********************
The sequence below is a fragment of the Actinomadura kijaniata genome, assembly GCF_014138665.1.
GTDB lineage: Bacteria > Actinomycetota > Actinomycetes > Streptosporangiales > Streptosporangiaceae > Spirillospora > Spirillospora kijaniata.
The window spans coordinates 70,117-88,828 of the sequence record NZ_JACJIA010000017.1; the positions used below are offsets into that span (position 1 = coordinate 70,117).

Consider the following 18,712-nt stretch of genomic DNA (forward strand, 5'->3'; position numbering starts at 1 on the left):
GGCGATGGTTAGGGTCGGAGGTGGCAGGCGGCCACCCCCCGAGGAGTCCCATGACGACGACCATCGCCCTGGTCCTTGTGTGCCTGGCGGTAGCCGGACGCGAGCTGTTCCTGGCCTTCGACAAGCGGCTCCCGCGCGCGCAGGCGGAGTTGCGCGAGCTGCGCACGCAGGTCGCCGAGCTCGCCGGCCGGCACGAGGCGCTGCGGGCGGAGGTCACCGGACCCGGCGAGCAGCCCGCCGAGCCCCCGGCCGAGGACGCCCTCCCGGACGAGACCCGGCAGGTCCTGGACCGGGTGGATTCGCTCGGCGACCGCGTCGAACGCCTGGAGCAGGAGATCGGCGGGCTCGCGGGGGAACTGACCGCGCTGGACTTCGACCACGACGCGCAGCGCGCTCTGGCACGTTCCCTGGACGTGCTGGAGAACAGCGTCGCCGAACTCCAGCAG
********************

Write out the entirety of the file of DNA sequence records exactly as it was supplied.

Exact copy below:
The sequence below is a fragment of the Actinomadura kijaniata genome, assembly GCF_014138665.1.
GTDB lineage: Bacteria > Actinomycetota > Actinomycetes > Streptosporangiales > Streptosporangiaceae > Spirillospora > Spirillospora kijaniata.
The window spans coordinates 70,117-88,828 of the sequence record NZ_JACJIA010000017.1; the positions used below are offsets into that span (position 1 = coordinate 70,117).

Consider the following 18,712-nt stretch of genomic DNA (forward strand, 5'->3'; position numbering starts at 1 on the left):
GGCGATGGTTAGGGTCGGAGGTGGCAGGCGGCCACCCCCCGAGGAGTCCCATGACGACGACCATCGCCCTGGTCCTTGTGTGCCTGGCGGTAGCCGGACGCGAGCTGTTCCTGGCCTTCGACAAGCGGCTCCCGCGCGCGCAGGCGGAGTTGCGCGAGCTGCGCACGCAGGTCGCCGAGCTCGCCGGCCGGCACGAGGCGCTGCGGGCGGAGGTCACCGGACCCGGCGAGCAGCCCGCCGAGCCCCCGGCCGAGGACGCCCTCCCGGACGAGACCCGGCAGGTCCTGGACCGGGTGGATTCGCTCGGCGACCGCGTCGAACGCCTGGAGCAGGAGATCGGCGGGCTCGCGGGGGAACTGACCGCGCTGGACTTCGACCACGACGCGCAGCGCGCTCTGGCACGTTCCCTGGACGTGCTGGAGAACAGCGTCGCCGAACTCCAGCAG